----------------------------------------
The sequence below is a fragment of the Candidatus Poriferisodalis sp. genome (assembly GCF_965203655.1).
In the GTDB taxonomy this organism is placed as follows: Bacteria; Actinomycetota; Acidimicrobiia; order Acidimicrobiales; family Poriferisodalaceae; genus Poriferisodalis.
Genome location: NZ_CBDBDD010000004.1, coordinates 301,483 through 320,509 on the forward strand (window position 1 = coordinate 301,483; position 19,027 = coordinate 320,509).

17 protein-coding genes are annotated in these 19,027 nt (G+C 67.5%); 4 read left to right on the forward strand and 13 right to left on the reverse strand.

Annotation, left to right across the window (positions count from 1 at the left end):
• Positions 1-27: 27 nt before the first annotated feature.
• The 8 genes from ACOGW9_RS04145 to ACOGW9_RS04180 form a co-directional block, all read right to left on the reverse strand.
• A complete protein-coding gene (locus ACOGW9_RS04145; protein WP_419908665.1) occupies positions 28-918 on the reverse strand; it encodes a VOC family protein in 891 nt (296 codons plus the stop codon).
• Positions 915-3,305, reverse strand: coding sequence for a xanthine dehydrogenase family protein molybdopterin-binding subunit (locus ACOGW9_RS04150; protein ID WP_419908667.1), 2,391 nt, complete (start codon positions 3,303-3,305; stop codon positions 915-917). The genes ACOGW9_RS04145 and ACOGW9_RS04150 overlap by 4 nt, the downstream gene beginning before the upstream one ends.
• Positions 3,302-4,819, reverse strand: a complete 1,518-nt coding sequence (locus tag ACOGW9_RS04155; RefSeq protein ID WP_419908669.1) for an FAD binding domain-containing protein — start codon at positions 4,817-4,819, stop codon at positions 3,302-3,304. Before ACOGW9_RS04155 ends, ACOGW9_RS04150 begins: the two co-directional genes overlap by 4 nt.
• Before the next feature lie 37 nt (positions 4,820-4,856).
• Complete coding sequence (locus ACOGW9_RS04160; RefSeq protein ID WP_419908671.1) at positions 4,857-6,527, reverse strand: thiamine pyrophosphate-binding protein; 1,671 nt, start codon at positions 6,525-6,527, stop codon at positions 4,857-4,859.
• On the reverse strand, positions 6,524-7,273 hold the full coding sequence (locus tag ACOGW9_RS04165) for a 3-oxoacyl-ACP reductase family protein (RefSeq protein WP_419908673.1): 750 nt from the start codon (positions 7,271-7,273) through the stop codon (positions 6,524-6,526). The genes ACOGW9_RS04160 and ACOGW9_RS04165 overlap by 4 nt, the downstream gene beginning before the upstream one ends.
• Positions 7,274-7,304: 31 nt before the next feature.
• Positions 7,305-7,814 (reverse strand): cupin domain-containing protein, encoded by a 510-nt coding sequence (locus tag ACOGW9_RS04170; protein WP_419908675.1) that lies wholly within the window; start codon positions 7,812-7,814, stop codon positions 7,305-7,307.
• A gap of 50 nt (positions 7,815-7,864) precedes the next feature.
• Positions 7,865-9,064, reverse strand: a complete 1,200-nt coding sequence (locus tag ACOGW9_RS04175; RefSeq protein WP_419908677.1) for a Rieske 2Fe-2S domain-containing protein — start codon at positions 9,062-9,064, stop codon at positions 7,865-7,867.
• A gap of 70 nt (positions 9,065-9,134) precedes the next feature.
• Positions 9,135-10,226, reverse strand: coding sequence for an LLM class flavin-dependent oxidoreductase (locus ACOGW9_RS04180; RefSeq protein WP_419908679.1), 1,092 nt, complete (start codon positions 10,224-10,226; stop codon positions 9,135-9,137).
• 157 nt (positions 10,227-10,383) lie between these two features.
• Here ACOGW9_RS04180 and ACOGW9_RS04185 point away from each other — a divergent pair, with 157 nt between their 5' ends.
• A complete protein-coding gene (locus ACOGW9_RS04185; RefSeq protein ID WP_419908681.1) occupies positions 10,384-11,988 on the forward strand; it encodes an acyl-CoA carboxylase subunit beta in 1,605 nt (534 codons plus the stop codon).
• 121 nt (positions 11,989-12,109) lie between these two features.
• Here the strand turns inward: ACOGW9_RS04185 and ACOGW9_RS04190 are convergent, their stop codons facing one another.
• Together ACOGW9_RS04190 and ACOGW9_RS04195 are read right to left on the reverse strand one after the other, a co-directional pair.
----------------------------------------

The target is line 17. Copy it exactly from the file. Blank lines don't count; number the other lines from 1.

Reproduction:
• Positions 7,865-9,064, reverse strand: a complete 1,200-nt coding sequence (locus tag ACOGW9_RS04175; RefSeq protein WP_419908677.1) for a Rieske 2Fe-2S domain-containing protein — start codon at positions 9,062-9,064, stop codon at positions 7,865-7,867.